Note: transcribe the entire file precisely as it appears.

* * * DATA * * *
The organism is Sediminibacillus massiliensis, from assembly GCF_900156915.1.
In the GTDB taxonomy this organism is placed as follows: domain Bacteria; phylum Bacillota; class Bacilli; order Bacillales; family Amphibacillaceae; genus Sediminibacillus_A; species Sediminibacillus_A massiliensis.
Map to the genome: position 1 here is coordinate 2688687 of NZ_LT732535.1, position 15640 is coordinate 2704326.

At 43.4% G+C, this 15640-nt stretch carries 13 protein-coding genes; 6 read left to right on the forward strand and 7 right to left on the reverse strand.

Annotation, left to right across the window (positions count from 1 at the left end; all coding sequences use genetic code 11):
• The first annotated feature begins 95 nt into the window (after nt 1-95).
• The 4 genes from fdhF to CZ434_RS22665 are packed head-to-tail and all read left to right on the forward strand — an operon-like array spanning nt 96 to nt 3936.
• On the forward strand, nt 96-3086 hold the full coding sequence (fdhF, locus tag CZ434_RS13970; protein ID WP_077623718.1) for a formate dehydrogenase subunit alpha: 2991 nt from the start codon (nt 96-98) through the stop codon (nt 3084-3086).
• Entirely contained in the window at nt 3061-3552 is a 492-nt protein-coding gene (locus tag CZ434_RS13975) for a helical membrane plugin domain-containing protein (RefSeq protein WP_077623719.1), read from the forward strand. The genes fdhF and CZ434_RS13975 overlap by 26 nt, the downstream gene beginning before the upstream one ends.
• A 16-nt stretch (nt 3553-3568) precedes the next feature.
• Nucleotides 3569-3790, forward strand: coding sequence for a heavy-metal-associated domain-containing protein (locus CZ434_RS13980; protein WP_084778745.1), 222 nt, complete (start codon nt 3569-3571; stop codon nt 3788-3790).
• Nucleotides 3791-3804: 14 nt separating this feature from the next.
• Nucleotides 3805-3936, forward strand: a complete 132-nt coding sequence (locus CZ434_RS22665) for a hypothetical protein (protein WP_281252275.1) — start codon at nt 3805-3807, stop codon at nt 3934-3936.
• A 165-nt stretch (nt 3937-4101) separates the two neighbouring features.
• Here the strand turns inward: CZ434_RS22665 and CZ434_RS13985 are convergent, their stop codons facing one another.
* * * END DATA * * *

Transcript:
The organism is Sediminibacillus massiliensis, from assembly GCF_900156915.1.
In the GTDB taxonomy this organism is placed as follows: domain Bacteria; phylum Bacillota; class Bacilli; order Bacillales; family Amphibacillaceae; genus Sediminibacillus_A; species Sediminibacillus_A massiliensis.
Map to the genome: position 1 here is coordinate 2688687 of NZ_LT732535.1, position 15640 is coordinate 2704326.

At 43.4% G+C, this 15640-nt stretch carries 13 protein-coding genes; 6 read left to right on the forward strand and 7 right to left on the reverse strand.

Annotation, left to right across the window (positions count from 1 at the left end; all coding sequences use genetic code 11):
• The first annotated feature begins 95 nt into the window (after nt 1-95).
• The 4 genes from fdhF to CZ434_RS22665 are packed head-to-tail and all read left to right on the forward strand — an operon-like array spanning nt 96 to nt 3936.
• On the forward strand, nt 96-3086 hold the full coding sequence (fdhF, locus tag CZ434_RS13970; protein ID WP_077623718.1) for a formate dehydrogenase subunit alpha: 2991 nt from the start codon (nt 96-98) through the stop codon (nt 3084-3086).
• Entirely contained in the window at nt 3061-3552 is a 492-nt protein-coding gene (locus tag CZ434_RS13975) for a helical membrane plugin domain-containing protein (RefSeq protein WP_077623719.1), read from the forward strand. The genes fdhF and CZ434_RS13975 overlap by 26 nt, the downstream gene beginning before the upstream one ends.
• A 16-nt stretch (nt 3553-3568) precedes the next feature.
• Nucleotides 3569-3790, forward strand: coding sequence for a heavy-metal-associated domain-containing protein (locus CZ434_RS13980; protein WP_084778745.1), 222 nt, complete (start codon nt 3569-3571; stop codon nt 3788-3790).
• Nucleotides 3791-3804: 14 nt separating this feature from the next.
• Nucleotides 3805-3936, forward strand: a complete 132-nt coding sequence (locus CZ434_RS22665) for a hypothetical protein (protein WP_281252275.1) — start codon at nt 3805-3807, stop codon at nt 3934-3936.
• A 165-nt stretch (nt 3937-4101) separates the two neighbouring features.
• Here the strand turns inward: CZ434_RS22665 and CZ434_RS13985 are convergent, their stop codons facing one another.